[hppa-linux] Linux Kernel and PA-RISC

Kumar kumar@ix.netcom.com
Mon, 22 Mar 1999 22:57:57 -0800 (PST)

This is a long one. So bear with me.

In the process of trying to know more about PA-RISC, I ended up
doing a following comparative analysis between PA and 80386:

Take a 80386 -

Make segment registers 32 bits wide and instead of defining
how much memory is covered by each segment using Global descriptor
table etc, make each segments of same size that is  32 bits. 

Take out the special meaning assigned to segment registers by hardware
i.e no CS, DS, ES etc etc. Call these new segment registers "spaces"
each capable of addressing 4 Gig of memory. 

So now we have this 2 dimensional virtual address space, %sr.%offset.

Instead of going through a pdir->page_table->page combination as done
in x86, just use a TLB black box:

	%sr.%offset-------->[TLB black-box]---------->a physical page in 
		                       a flat physical address space.

One of the issues while porting Linux to 80386 would be how to implement
this TLB black-box.

I expect folks to correct me if I have faltered or  made any wrong assumptions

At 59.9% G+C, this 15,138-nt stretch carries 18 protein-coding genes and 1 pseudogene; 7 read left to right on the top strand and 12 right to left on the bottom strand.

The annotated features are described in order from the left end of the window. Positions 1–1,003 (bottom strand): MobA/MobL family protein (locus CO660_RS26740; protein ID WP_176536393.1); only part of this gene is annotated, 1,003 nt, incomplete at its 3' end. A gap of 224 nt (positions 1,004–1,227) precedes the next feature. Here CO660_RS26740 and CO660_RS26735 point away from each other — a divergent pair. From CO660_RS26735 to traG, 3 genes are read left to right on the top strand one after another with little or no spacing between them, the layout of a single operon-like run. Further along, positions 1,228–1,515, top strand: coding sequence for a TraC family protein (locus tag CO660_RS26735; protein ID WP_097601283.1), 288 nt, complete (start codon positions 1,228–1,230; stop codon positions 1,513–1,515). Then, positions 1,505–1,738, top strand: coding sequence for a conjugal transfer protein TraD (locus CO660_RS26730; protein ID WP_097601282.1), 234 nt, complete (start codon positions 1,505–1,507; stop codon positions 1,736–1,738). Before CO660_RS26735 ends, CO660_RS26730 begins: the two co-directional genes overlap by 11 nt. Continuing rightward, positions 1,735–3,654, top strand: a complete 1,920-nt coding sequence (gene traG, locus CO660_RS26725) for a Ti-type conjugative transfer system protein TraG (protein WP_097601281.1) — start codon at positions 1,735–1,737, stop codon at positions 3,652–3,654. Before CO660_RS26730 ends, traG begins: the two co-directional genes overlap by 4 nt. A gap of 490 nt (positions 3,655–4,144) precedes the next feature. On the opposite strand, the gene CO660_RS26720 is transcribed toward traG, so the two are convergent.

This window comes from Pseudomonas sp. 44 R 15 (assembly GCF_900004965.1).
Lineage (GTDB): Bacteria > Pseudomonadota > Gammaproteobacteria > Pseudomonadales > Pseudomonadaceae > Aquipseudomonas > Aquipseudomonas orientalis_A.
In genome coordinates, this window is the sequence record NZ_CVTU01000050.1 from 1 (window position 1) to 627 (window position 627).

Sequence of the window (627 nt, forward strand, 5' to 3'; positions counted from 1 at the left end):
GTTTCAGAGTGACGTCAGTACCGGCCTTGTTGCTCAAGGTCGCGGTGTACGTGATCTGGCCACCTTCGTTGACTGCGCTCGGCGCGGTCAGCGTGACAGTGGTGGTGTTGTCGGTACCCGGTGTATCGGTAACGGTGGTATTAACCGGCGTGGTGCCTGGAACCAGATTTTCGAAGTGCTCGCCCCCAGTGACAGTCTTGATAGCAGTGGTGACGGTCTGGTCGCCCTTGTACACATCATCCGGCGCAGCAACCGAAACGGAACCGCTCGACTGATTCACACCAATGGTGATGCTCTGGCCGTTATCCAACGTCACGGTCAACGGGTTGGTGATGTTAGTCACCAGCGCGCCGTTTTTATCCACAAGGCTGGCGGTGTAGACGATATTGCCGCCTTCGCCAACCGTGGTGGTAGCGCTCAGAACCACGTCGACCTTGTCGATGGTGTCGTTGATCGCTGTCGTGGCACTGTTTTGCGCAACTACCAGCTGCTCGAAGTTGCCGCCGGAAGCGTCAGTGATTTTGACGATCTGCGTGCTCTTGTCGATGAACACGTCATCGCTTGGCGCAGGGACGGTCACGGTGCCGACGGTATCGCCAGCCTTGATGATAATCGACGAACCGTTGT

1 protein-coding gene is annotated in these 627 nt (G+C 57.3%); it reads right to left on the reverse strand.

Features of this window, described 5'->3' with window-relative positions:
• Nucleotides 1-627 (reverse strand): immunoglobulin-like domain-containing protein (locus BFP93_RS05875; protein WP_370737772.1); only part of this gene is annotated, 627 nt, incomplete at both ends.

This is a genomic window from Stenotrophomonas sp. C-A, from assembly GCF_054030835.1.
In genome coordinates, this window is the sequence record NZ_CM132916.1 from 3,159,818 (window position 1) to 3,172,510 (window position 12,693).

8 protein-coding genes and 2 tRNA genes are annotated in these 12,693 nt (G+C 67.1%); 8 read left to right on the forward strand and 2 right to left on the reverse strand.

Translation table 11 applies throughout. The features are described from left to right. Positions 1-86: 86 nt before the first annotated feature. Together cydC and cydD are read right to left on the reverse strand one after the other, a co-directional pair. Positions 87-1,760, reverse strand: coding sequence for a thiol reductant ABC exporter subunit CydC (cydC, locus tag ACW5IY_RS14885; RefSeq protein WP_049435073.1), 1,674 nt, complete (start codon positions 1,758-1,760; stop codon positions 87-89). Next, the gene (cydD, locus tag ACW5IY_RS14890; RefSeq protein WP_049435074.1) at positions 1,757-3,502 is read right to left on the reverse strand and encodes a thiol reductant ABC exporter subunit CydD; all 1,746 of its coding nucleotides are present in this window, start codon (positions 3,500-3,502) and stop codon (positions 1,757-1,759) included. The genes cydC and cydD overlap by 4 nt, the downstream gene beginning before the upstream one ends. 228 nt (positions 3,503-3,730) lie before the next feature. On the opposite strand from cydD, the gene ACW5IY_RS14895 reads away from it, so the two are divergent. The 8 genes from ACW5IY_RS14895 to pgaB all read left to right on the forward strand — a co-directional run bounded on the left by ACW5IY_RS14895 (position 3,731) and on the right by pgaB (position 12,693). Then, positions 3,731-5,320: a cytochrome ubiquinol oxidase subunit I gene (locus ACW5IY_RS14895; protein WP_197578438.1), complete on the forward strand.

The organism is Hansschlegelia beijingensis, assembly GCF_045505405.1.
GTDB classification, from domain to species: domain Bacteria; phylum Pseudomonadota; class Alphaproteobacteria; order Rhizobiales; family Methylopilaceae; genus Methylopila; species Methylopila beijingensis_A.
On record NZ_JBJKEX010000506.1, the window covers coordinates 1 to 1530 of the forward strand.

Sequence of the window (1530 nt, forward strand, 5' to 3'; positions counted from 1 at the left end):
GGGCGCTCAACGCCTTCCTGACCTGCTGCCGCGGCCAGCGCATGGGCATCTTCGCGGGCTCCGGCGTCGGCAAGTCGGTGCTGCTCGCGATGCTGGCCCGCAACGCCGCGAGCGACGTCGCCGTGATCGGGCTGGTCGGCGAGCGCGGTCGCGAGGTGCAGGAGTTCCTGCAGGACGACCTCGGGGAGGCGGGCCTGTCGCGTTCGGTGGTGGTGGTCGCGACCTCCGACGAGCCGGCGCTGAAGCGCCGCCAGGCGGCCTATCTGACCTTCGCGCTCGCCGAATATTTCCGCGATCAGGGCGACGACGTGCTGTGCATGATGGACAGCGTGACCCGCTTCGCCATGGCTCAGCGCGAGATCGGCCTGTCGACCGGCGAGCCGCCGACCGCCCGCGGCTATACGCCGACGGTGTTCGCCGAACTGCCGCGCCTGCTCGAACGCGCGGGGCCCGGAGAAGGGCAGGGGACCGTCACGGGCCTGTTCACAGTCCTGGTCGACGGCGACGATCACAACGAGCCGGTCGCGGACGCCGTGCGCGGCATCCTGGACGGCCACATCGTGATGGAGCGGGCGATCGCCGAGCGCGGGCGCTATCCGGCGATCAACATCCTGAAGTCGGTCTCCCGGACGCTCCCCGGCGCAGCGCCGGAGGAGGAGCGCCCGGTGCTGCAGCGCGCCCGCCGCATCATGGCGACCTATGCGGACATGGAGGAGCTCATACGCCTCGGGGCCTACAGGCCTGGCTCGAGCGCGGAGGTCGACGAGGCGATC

so far.

On a x86 Linux box, at any given time following is happening.

Kernel space is defined by 2 segments in GDT, one each for code and data.
User space is defined by 2 segments in GDT, one each for code and data.
There might be others ( Like stack, though i believe u can use data segment).

When a process makes a syscall going through an interrupt gate:

One of things that we do is to save every thing ( HW state), change
CS and DS to those of kernel space, giving a 32 bit virtual address and
depend on  pdir->page_table->page mumbo jumbo to start executing and fetching
instruction in kernel.

My understanding of PA equivalent:

	Since there is no special meaning (except %sr0 which i think is
	used for branch and link space) to any space registers, Juse use
	by convention a particular space register and a value in this space
	register to define Kernel space. 

	There is no segment level protection here ?
	All protection is through protection identifiers and other fields
	in tlb entry data structures. One of the important field here is
	privilege level of the page defined by a particular tlb entry.

	A process makes a syscall by executing a gate instruction on a 
	privileged page, that braches to a syscall entry point in kernel
	and also increases your privilege level.

	To move from real mode to Virtual mode:

	Set things up ( i.e. create pdir and map everything correctly)
	Hope you are executing on a page thats equivalently mapped.
	Turn on I and D bits in PSW and you are in protected mode.

	One other question is whats happening to space registers when
	you are running in real mode ?

I hope, this "magnum opus" is enough for today :-)